Im sorry to hear what your going through. I took care of someone who was on dialysis for 4 years but she was in her 70"s and it took a toll on her and she decided to stop dialysis and stayed home she went to sleep on the third day and went into a coma and didn't last the week. She wasn't in any visible pain but her children wanted to make sure she wasn't so the DR. put her on morphine.
My heart goes out to you and your family and my prayers are with you,
Hello, Pacifico40, and welcome to the forum. You are in a really difficult situation. Is the dialysis recent and related to his liver failure? If so, it means his body is shutting down and he really should not be kept alive by artificial means, including dialysis. Does he have a Living Will? I agree with you about quality of life. I personally have made it clear that I wouldn't want to linger and suffer when there is no hope.
Perhaps the main doctor and caseworker, along with your wife, need to get together and make clear to your FIL his exact physical status and that there is no chance of his improving, if that is the case. I assume there's no chance of a liver and kidney transplant at this point. He also needs to know that Hospice would keep him comfortable.
I hope that others here will offer their input, as well.
I am glad that your FIL is now in Hospice. They will keep him comfortable. The confusion (talk of a black room, etc.) could be hallucinations from the morphine or the result of his kidneys shutting down. When I worked for a nephrologist (kidney specialist), there were some people who would decide from time to time to skip their dialysis sessions. They would become very sick and definitely would have died if they had not started them again. Sometimes they would have to be hospitalized to get all their electrolytes back in balance. I don't recall anyone skipping more than 2 sessions, though, in a 3-session week. But as has been stated, it is really in God's hands now.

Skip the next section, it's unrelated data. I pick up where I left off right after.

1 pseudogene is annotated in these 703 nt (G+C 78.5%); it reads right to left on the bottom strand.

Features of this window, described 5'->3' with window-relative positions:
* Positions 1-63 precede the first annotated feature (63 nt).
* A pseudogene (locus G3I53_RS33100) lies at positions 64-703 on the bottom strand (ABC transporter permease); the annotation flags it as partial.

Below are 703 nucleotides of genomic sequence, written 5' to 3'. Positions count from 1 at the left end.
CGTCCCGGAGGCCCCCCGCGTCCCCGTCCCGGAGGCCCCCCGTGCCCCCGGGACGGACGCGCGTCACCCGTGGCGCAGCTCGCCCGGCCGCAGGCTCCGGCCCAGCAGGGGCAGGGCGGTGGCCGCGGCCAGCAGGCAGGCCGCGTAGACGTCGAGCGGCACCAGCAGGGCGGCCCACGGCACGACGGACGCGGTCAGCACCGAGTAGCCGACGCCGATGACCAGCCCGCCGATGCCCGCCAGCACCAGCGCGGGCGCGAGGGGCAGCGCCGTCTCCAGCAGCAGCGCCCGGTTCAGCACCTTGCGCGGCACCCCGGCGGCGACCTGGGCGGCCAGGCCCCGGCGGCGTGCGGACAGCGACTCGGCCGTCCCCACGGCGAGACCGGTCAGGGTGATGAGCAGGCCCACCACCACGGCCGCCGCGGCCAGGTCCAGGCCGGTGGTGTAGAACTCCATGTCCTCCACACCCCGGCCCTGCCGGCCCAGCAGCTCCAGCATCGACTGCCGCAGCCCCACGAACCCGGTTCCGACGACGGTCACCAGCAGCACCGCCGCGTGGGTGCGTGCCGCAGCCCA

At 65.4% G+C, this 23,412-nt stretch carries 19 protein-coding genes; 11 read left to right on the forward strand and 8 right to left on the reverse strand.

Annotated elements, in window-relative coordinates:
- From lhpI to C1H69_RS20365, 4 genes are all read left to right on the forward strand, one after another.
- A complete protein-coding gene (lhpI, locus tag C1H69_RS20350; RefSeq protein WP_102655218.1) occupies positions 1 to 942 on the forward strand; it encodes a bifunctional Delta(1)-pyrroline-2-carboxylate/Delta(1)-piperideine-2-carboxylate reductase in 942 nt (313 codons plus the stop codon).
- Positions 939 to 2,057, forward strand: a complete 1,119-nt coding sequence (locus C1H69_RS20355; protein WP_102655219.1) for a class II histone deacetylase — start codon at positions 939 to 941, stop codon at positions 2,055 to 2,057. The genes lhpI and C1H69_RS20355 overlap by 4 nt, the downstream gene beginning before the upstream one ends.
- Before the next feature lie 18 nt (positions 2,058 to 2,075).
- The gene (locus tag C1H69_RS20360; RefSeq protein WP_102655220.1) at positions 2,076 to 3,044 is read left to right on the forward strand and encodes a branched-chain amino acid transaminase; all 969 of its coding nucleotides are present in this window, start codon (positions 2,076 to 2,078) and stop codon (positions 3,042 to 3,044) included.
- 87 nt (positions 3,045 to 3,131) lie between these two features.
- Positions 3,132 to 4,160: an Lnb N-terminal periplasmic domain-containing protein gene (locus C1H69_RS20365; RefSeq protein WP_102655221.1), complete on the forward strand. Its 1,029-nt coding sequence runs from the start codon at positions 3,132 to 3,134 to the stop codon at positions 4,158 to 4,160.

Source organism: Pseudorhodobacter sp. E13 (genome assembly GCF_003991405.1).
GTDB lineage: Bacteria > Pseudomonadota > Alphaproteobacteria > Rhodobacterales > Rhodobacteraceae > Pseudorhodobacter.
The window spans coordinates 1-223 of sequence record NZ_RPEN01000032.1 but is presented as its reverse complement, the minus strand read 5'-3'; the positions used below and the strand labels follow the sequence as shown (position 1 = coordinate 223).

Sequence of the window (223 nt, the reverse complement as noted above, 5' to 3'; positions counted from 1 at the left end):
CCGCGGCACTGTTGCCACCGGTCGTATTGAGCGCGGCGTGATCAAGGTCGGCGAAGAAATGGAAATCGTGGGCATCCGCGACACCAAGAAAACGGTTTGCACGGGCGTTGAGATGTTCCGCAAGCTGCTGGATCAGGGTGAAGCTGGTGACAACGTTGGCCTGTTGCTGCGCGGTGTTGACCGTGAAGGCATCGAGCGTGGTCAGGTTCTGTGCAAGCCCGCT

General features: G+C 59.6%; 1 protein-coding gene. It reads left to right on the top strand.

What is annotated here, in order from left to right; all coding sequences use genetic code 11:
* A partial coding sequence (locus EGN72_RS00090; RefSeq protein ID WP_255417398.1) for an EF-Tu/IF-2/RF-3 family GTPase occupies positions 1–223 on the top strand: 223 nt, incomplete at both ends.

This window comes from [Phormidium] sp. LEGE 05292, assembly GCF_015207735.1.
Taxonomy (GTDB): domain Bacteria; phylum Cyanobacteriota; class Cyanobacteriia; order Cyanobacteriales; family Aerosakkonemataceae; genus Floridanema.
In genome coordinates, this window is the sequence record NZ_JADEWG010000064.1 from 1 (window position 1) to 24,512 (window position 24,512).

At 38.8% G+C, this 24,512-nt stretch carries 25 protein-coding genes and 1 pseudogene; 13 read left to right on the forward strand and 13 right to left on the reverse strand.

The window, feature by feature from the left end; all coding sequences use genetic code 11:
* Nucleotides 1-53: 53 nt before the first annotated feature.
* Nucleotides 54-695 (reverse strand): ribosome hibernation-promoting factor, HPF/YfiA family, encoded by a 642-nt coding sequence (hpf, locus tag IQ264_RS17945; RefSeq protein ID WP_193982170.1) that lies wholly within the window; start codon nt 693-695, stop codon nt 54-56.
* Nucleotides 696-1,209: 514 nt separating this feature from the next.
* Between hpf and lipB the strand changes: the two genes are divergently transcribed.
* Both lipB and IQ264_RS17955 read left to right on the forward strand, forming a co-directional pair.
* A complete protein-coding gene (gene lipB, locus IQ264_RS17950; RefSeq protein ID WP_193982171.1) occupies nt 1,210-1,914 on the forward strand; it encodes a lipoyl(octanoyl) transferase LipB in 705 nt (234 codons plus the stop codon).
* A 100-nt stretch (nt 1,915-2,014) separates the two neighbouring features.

Our thoughts are with you and your family.
Pacifico, they need to keep the rails up on his bed and also give him a "fall risk" bracelet in bright orange, so that those tending to him know he is not to get up, especially on his own. If he is catheterized, one thing to look for is the urine bag. When the urine turns dark and is scant, you know the end is near.
Hi, Pacifico. If he is stable enough to be moved, he can go to a NH and receive Hospice services there. My aunt did (she died in early Dec. '08.) Too bad they have waited to get him Medicaid, but family needs to advise the SW to try to get him on it STAT. Some cities have inpatient Hospice homes and there is never a fee. I know we have at least 2 here in my city. Ask about that, also.
Okay, I think I'm confused. I was thinking that he was still in the hospital but had hospice services there. Now I'm realizing he must already be in a hospice inpatient facility. I don't understand the SW saying he has a time limit there due to insurance, as the hospices I know of are non-profit and never refuse anyone due to lack of finances or insurance. Pacifico, you need to check into this further.
Redhen, you are correct that morphine in high doses can cause hallucinations. However, when people are in end-stage, they usually need the high dose to control the pain. In this case, Pacifico's FIL doesn't seem to be upset by the hallucinations.
Pacifico, due to the change in environment, he may think he is on a trip. He has an altered state of consciousness at this point.